A chick bioassay approach for determining the bioavailabie choline concentration in normal and overheated soybean meal, canola meal and peanut meal

Jason L. Emmert, David H. Baker

Research output: Contribution to journalArticle

Abstract

Our objectives were to use a soy protein isolate (SPI) diet containing 2-amino-2-methyl-1-propanol, an inhibitor of choline biosynthesis, to determine the bioavailable choline content of normal and overheated soybean meal (SBM), canola meal (CM) and peanut meal (PM). In the first four experiments, it was determined that weight gain of chicks fed the basal diet would respond linearly (P < 0.05) to graded levels of crystalline choline and would not respond to betaine, and that when fortified with adequate choline, no weight gain or feed intake response would occur upon addition of 100 g/kg SBM, CM or PM to the basal diet. Furthermore, addition of crystalline amino acids simulating the amino acid composition of 100 g/kg SBM did not alter the utilization of crystalline choline. In Experiment 5, feeding graded doses of choline, SBM, CM or PM resulted in linear (P < 0.05) increases in weight gain. Multiple linear regression analysis indicated bioavailable choline concentrations of 1708, 1545 and 1203 mg/kg for SBM, CM and PM, respectively. In Experiment 6, no differences (P > 0.05) in bioavailable choline concentrations occurred between normal and overheated SBM, CM or PM, and the bioavailable choline concentration of normal SBM, CM and PM was 2002, 1464 and 1320 mg/kg, respectively. Average bioavailable choline levels were 83, 24 and 76% of analytically determined choline levels in SBM, CM and PM, respectively. Canola meal, although three times as rich in total choline as SBM, has less bioavailable choline than SBM. A substantial portion of choline in SBM, CM and PM is unavailable, and overheating does not appear to decrease the bioavailability of choline in these products.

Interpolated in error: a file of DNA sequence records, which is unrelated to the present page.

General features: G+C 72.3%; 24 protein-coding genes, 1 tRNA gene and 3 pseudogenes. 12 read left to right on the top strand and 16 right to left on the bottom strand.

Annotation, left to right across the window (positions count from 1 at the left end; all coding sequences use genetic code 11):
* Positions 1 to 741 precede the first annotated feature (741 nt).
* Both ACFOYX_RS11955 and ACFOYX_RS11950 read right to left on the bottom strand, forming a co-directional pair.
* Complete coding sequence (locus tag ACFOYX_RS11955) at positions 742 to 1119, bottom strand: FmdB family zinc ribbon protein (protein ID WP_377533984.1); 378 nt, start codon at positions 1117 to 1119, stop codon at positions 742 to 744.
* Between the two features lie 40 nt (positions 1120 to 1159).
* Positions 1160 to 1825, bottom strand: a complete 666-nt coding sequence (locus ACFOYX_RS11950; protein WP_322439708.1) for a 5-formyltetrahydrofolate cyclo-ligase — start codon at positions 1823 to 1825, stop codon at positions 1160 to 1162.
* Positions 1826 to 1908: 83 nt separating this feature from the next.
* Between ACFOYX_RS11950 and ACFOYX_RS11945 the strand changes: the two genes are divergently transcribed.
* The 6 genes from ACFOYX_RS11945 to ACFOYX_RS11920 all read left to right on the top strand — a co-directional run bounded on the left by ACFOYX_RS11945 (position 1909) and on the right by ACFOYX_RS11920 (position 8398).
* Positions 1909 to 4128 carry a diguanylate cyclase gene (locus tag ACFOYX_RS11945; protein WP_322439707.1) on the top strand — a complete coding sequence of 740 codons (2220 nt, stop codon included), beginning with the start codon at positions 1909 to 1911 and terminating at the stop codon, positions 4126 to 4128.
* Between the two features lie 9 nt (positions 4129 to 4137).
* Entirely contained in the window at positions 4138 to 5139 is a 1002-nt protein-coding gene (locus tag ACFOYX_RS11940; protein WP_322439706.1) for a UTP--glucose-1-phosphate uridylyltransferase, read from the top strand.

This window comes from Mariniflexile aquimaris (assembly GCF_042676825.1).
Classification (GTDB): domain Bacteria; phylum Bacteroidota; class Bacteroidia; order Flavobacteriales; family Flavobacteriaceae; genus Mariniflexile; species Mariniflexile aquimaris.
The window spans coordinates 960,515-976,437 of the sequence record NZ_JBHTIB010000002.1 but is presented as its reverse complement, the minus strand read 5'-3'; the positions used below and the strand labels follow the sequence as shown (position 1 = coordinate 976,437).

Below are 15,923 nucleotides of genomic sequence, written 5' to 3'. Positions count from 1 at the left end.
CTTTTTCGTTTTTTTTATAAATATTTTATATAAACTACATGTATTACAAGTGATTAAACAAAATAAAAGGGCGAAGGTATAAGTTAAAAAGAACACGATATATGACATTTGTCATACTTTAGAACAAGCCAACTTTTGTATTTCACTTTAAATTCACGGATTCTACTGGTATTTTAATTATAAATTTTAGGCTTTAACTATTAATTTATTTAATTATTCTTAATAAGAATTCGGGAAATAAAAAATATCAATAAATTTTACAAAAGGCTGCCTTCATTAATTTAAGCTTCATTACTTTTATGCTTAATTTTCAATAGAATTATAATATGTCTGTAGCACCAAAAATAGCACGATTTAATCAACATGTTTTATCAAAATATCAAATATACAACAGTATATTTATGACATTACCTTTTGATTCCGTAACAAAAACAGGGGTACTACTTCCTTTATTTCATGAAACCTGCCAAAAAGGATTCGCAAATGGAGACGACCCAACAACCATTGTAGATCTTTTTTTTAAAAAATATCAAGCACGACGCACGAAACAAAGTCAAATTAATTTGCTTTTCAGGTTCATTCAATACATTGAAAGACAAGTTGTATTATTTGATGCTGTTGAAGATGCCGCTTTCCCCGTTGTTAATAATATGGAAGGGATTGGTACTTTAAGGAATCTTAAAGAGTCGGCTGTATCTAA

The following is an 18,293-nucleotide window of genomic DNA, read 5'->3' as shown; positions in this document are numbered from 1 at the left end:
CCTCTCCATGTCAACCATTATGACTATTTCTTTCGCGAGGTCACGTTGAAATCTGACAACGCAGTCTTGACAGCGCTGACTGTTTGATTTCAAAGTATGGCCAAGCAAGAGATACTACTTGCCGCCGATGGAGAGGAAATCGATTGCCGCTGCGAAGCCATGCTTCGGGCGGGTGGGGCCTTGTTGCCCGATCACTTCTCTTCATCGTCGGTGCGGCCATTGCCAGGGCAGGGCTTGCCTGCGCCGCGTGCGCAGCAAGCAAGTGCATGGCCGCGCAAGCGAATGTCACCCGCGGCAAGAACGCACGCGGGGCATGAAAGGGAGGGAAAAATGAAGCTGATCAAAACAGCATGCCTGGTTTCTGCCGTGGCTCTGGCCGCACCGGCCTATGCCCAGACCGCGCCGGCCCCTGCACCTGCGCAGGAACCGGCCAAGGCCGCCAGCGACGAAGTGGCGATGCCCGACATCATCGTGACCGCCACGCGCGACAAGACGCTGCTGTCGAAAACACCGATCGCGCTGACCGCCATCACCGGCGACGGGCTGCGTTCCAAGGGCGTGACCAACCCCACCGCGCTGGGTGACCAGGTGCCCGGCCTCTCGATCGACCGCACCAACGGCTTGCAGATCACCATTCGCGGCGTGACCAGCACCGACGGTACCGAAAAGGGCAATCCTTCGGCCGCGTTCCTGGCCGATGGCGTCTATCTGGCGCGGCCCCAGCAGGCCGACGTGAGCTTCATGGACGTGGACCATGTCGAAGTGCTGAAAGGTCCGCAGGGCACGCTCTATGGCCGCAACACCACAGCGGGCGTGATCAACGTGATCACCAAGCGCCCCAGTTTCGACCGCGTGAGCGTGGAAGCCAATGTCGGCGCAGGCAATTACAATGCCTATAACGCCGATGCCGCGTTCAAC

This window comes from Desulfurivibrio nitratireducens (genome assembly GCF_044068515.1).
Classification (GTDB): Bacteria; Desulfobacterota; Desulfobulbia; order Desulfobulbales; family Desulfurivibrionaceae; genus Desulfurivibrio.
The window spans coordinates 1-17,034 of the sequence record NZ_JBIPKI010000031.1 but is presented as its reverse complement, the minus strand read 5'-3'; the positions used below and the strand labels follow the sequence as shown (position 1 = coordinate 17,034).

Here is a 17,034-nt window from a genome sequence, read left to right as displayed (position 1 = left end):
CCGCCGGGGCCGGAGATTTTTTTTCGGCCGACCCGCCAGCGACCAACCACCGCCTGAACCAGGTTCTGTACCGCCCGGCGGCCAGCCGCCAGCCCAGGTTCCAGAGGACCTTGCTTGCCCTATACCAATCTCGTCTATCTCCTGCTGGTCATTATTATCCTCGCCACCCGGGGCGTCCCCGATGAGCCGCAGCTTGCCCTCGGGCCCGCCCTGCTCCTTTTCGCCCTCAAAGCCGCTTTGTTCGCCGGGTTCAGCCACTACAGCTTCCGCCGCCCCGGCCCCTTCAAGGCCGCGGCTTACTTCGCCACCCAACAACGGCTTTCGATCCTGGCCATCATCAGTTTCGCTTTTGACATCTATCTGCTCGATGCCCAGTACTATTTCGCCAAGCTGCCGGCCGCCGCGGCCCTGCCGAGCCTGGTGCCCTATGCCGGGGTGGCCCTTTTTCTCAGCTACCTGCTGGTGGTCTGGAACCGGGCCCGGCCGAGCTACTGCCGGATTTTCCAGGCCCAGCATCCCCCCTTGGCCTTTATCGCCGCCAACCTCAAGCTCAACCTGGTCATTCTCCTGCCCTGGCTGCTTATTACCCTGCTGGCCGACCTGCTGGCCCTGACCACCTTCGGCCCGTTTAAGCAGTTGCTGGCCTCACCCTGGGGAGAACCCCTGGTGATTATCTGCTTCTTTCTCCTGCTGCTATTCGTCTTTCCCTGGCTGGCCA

Original languageEnglish (US)
Pages (from-to)745-752
Number of pages8
JournalJournal of Nutrition
Volume127
Issue number5
DOIs
StatePublished - 1997

Keywords

  • bioavailability
  • chicks
  • choline
  • oilseed meals

ASJC Scopus subject areas

  • Medicine (miscellaneous)
  • Nutrition and Dietetics

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